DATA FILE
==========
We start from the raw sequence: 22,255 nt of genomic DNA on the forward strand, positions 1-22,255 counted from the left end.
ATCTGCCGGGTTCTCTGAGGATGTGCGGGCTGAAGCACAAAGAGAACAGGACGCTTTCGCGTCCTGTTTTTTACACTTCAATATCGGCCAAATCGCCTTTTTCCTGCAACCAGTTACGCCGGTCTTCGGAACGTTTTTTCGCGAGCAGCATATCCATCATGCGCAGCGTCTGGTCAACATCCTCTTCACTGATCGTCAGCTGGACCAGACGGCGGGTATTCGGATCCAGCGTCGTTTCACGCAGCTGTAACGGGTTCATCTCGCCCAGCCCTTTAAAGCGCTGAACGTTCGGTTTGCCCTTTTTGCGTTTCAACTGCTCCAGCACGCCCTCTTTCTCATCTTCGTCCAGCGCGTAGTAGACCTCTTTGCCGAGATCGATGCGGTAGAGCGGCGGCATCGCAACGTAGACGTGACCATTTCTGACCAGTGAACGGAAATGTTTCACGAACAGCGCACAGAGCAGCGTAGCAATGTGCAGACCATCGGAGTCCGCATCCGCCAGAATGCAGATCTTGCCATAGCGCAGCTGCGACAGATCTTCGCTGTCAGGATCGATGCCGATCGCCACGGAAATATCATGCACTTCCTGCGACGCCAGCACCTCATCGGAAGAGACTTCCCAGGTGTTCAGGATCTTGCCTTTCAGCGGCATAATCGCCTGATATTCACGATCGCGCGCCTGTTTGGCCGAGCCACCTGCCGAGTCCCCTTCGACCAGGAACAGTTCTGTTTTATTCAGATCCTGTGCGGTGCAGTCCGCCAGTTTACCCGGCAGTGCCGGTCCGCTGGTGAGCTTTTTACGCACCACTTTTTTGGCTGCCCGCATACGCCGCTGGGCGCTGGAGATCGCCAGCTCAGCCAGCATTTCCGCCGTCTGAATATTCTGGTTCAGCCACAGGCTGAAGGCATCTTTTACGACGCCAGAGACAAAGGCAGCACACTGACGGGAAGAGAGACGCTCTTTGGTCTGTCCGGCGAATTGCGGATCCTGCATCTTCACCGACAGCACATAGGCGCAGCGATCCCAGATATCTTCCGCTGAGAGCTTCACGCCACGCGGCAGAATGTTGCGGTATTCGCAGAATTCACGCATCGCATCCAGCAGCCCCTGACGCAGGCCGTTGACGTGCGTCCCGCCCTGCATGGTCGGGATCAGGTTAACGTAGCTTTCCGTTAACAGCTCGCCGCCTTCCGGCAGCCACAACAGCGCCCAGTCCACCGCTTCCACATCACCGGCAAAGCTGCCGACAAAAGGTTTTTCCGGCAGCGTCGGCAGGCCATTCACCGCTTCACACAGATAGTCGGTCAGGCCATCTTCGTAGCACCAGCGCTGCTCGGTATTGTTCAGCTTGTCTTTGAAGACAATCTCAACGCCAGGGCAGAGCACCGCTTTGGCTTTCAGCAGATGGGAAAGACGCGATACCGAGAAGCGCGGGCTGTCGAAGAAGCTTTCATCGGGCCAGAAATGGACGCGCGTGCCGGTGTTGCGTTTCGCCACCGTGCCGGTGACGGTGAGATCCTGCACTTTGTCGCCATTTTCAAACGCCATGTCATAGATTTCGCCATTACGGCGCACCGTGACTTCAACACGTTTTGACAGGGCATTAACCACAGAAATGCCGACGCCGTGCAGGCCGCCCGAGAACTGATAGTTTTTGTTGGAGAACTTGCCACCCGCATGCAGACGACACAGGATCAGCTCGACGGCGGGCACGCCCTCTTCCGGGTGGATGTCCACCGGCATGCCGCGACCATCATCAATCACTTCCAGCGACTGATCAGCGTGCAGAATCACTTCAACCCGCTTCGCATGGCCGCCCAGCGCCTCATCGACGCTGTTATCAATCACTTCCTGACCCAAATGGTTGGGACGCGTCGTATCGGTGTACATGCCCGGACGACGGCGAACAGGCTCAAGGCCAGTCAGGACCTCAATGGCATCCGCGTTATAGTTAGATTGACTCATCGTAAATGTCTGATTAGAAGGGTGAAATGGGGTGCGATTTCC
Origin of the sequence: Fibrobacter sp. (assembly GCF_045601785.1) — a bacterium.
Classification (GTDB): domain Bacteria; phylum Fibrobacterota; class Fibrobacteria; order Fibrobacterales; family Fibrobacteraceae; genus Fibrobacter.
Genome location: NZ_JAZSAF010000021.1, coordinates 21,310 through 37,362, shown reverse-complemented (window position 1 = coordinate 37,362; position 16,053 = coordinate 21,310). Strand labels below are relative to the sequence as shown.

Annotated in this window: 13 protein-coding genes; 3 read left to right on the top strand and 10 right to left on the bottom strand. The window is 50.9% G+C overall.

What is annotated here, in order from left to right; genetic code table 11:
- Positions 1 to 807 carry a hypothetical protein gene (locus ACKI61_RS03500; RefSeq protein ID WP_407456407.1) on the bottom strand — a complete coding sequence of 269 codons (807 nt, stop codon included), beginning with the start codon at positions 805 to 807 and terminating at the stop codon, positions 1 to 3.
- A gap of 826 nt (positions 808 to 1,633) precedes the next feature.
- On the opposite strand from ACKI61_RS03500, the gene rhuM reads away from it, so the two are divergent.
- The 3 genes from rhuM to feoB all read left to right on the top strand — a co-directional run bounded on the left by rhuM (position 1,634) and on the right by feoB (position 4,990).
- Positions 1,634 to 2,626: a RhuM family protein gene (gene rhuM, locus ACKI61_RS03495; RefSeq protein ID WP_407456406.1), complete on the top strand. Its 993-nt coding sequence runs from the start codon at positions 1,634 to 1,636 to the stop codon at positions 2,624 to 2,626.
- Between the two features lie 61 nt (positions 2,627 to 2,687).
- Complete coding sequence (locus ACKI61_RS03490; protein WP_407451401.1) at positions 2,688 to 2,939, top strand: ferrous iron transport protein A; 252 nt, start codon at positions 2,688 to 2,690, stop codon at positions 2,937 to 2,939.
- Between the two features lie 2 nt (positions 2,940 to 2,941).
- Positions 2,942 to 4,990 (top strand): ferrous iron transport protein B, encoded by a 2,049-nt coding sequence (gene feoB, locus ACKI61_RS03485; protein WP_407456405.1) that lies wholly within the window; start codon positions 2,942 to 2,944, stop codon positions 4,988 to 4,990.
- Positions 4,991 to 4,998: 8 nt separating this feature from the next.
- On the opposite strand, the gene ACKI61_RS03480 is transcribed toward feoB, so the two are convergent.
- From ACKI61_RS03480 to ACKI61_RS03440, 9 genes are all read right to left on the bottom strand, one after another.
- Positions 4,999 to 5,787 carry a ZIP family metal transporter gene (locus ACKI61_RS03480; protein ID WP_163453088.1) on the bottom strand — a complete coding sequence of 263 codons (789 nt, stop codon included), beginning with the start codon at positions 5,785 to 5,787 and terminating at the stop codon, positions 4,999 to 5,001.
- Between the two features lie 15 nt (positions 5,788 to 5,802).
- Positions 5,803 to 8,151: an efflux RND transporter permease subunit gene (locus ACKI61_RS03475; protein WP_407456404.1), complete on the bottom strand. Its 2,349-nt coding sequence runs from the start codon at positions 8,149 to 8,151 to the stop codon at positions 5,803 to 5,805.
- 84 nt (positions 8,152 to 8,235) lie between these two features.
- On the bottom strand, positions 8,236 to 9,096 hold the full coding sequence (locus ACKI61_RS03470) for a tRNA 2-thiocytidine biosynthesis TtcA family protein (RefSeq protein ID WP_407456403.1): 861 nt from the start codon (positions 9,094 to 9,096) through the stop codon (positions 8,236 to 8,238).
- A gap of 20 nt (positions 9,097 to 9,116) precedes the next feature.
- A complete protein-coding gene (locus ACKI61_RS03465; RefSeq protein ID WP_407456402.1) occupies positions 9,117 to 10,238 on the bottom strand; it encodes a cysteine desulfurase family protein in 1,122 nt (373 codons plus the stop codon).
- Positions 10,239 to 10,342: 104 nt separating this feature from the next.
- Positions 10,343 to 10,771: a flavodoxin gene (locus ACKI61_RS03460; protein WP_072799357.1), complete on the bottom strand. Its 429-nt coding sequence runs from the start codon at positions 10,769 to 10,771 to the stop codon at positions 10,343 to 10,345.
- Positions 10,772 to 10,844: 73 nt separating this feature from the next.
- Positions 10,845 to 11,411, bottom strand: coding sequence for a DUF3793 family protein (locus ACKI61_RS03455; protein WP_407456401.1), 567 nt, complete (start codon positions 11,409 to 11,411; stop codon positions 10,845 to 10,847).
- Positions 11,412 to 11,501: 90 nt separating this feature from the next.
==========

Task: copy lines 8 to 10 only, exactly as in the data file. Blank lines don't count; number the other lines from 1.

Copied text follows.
- Positions 1 to 807 carry a hypothetical protein gene (locus ACKI61_RS03500; RefSeq protein ID WP_407456407.1) on the bottom strand — a complete coding sequence of 269 codons (807 nt, stop codon included), beginning with the start codon at positions 805 to 807 and terminating at the stop codon, positions 1 to 3.
- A gap of 826 nt (positions 808 to 1,633) precedes the next feature.
- On the opposite strand from ACKI61_RS03500, the gene rhuM reads away from it, so the two are divergent.